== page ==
A while ago I was going through Gakuranman’s blog and found out that he’s instructing people to write something about some strange, unusual or crazy about Japan, so I’ve decided to write about how Japanese people think and act that I’ve found out since I began studying Japanese. Now I’m not an expert into how the Japanese think and how their society functions but I have noticed since I began studying some that the Japanese people have different way’s of communicating and doing things to other cultures. And here are some examples.
Recently I discovered that Nihongoup and Jamaipanese have a competition in which I could win a copy of the amazing full version of Nihongoup. Now many people are probably writing post’s in their blogs which basically all follow the same tone of…
“GIVE MEEEEE A COPY OF NIHONGOUP!!!! CAUSE YOU GUYS RULEZ!!!!! XOXOX JAMAIPANESE4LIFE!”
now that would be a waste of space in my blog, so I’m going be informative for my chances of winning.
Doraemon is made for little kids in Japan, who obviously would not be able to do a lot of things I could not also do, for example, start a philosophical conversion or talk about the hidden meanings or in sci-fi I just saw or teach an advanced physics lecture in Japanese, so I’m learning anyway simple way I can, and I know I can listen to the Doraemon song a million times. Oh and also Musical Memory is in a completely different area of your brain, so even if you get knocked on the head and get amnesia and spend the rest of your life not being able to recall what you ate for breakfast, you’ll still be able to remember those annoying ads from TV.Vodpod videos no longer available.
Here’s just a list of useful vocab from the video.
夢（ゆめ） – dream
いっぱい – fullness
叶える（かなえる） – to grant
自由（じゆう） – freedom
飛ぶ（とぶ） – to fly
とっても – very
大好き（だいすき） – to love
Another song I can listen to a million times is the Totoro Song. If you can memorize this song with all it’s vocab than you might pick up a ton of extra words.
Here’s the link here for the lyrics which are in romaji, if you study it yourself in your own way that also get’s better recall (also I can’t be bothered doing it).
Last Wednesday, my beloved cat, Achilles died. And as a sort of tribute to him I took I did a bit of research into the few Japanese superstitions about death.
The Deadly “4”
The first thing I found while researching was that the number 4 (四) in Japanese and death (死) are both pronounced “shi”, because of the verbal similarities, the number 4 is considered bad luck, it’s taken so seriously that even in some building’s, the elevator’s don’t list the 4th floor as the 4th floor, it just skips it and it becomes the 5th floor. Presenting someone with 4 gifts also is very offensive as the recipient would take it as you mean for them to die.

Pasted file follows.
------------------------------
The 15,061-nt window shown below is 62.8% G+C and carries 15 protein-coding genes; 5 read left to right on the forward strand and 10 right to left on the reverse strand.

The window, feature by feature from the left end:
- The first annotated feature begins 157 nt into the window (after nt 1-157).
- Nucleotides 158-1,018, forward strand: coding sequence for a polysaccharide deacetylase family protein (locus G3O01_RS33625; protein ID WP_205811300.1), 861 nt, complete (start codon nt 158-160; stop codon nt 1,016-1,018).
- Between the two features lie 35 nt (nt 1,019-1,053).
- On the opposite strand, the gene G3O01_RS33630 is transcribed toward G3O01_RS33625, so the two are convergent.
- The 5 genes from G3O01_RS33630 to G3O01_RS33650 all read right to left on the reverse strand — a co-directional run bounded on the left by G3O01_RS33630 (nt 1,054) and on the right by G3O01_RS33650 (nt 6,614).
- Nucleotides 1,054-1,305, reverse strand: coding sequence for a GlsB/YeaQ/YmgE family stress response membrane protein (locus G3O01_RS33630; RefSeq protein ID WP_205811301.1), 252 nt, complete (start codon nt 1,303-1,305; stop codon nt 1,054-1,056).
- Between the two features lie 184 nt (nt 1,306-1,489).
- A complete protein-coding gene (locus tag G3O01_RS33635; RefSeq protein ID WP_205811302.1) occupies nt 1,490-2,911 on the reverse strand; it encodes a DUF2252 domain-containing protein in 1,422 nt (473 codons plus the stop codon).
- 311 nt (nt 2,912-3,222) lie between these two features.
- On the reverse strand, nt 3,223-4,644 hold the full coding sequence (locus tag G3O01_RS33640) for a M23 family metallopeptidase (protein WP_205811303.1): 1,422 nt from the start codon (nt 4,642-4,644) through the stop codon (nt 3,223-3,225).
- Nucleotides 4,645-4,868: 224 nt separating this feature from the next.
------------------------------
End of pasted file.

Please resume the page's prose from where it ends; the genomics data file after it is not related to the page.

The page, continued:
also the number 9 (九) is unlucky because it’s pronounced the same as pain (苦) and also the number 13, thanks to Westernized culture.
Anything thing that you do that is associated with funerals is considered unlucky. A mistake that people make is sticking their chopsticks straight into a bowl of rice, this would be a very easy mistake to make, and the reason for it being unlucky is because a bowl of rice with chopsticks sticking out of it is placed on an alter at funerals. Also passing food to other people chopstick to chopstick is unlucky because at funerals after the body is done cremating the guests stand around the ashes and pick out the bones with chopsticks and pass them along to everyone, person to person, chopsticks to chopsticks.
Please Don’t Feed the Animals
Basically everywhere, black cat’s are deemed unlucky, because years ago when someone was dead or dying a cat would be nearby, this is just because cat’s love heat, and when a person is dying, they might have a fever, or a blanket resulting in the body being nice and toasty for them to lie on, and basically the color black being associated with death resulted in black cat’s being the most feared.
In Japan, badgers are also deemed unlucky because apparently they wear masks to hide their eyes, they do this because they’re believed to be mischievous, evil and trouble-maker’s.
Other rules to follow
Rule: When a funeral car passes, hide your thumb
Reason: Thumb in Japanese is 親指, which literally translates to “parent finger”, so hiding your thumb is a way of protecting your parents
Rule: Don’t whistle at night or a snake will come and get you
Reason: The best reason I could find was to just keep kids quiet at night.
Rule: Don’t cut your nails at night because it will cause death, some different versions are, your parents will die, you will die with parents, basically, death.
Reason: Again, the best reason I could find was, parents didn’t want their children handling sharp objects in the dark.
I know there are many more Japanese superstitions, so if you know of the many more that I didn’t include in this post, please leave it as a comment. If you liked it, hated it, or really don’t care I’d love to hear from you, and If you really do like it please share it.